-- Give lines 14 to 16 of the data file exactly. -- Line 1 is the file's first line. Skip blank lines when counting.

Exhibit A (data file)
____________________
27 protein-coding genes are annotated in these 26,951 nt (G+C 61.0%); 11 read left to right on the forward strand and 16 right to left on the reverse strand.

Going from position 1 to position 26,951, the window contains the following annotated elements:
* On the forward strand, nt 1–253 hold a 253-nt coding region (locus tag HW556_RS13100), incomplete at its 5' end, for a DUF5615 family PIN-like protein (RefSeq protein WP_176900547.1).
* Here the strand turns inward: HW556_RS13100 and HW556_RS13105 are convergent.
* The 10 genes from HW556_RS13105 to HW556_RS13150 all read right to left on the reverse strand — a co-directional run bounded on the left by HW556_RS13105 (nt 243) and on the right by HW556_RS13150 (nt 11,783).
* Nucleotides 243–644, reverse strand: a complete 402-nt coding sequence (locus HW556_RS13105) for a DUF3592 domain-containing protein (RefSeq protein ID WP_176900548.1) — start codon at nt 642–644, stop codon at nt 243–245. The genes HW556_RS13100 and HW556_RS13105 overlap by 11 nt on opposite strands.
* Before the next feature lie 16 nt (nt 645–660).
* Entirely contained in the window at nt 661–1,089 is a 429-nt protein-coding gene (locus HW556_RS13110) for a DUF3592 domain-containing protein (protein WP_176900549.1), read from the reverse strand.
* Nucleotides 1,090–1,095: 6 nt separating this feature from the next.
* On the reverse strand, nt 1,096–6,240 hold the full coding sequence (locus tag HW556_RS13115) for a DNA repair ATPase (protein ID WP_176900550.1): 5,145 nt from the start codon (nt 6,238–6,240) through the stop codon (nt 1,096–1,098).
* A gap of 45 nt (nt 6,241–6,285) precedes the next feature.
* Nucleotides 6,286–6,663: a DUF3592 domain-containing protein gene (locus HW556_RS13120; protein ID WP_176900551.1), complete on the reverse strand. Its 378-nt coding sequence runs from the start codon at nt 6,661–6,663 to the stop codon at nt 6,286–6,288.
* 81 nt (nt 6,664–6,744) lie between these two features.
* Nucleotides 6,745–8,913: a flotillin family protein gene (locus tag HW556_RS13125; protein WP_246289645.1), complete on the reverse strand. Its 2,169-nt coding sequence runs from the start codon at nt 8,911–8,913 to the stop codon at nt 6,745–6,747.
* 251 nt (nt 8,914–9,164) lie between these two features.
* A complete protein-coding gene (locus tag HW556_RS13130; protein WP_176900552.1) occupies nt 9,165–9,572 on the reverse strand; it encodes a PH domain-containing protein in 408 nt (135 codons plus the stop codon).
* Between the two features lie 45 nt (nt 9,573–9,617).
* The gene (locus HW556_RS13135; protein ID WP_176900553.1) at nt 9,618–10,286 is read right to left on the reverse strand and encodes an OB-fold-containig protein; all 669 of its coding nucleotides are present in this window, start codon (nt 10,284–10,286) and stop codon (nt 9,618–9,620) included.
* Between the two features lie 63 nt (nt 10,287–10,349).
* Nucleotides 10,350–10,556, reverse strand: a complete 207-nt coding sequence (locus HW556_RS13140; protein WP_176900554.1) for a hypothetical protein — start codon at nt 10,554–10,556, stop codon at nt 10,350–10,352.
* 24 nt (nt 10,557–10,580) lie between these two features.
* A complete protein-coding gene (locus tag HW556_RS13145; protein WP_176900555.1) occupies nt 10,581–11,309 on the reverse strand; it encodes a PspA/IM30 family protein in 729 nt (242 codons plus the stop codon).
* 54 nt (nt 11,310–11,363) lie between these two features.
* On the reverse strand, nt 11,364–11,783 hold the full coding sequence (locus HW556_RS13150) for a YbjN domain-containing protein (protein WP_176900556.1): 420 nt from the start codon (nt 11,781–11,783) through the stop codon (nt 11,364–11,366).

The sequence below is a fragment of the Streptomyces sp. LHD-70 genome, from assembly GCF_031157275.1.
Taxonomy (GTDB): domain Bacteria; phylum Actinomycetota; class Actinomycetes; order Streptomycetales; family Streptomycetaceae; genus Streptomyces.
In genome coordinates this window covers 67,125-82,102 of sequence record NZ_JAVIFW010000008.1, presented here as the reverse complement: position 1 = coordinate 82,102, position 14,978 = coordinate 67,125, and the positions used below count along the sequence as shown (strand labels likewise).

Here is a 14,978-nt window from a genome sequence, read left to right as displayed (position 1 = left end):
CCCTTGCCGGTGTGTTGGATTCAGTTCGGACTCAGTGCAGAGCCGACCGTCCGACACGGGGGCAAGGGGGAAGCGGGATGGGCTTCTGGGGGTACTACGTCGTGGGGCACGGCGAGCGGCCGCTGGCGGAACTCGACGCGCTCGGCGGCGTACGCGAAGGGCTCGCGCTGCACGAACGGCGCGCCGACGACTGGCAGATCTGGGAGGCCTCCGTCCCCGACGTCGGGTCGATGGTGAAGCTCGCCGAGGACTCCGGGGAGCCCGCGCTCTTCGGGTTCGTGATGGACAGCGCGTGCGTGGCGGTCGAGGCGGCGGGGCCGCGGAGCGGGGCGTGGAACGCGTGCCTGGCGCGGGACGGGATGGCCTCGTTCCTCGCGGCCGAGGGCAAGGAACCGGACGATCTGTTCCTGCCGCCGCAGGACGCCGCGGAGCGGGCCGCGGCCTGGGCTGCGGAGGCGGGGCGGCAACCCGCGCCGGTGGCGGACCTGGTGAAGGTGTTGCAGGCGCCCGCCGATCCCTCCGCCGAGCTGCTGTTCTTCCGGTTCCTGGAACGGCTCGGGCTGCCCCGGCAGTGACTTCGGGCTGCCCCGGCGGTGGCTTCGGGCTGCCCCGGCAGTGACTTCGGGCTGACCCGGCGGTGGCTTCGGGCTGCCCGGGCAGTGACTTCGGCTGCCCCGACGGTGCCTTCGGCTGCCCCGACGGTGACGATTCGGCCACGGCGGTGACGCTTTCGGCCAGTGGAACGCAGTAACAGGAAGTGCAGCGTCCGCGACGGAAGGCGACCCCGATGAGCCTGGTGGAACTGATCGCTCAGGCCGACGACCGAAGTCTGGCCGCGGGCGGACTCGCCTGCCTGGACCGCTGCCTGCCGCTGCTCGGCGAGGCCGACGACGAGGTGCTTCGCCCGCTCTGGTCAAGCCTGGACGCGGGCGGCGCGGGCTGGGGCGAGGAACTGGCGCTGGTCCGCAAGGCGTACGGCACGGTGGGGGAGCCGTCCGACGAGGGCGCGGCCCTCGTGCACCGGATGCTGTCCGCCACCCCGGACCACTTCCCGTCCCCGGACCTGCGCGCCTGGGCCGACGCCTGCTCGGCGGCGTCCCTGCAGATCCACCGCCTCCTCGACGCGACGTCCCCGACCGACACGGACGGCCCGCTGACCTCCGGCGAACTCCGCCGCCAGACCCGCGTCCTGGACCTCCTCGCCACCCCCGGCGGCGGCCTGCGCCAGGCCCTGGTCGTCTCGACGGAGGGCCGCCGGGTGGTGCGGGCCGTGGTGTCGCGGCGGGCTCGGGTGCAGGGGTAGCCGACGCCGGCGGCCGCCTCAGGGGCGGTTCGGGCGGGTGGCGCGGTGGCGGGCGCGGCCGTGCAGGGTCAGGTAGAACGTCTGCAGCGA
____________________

* Nucleotides 6,745–8,913: a flotillin family protein gene (locus tag HW556_RS13125; protein WP_246289645.1), complete on the reverse strand. Its 2,169-nt coding sequence runs from the start codon at nt 8,911–8,913 to the stop codon at nt 6,745–6,747.
* 251 nt (nt 8,914–9,164) lie between these two features.
* A complete protein-coding gene (locus tag HW556_RS13130; protein WP_176900552.1) occupies nt 9,165–9,572 on the reverse strand; it encodes a PH domain-containing protein in 408 nt (135 codons plus the stop codon).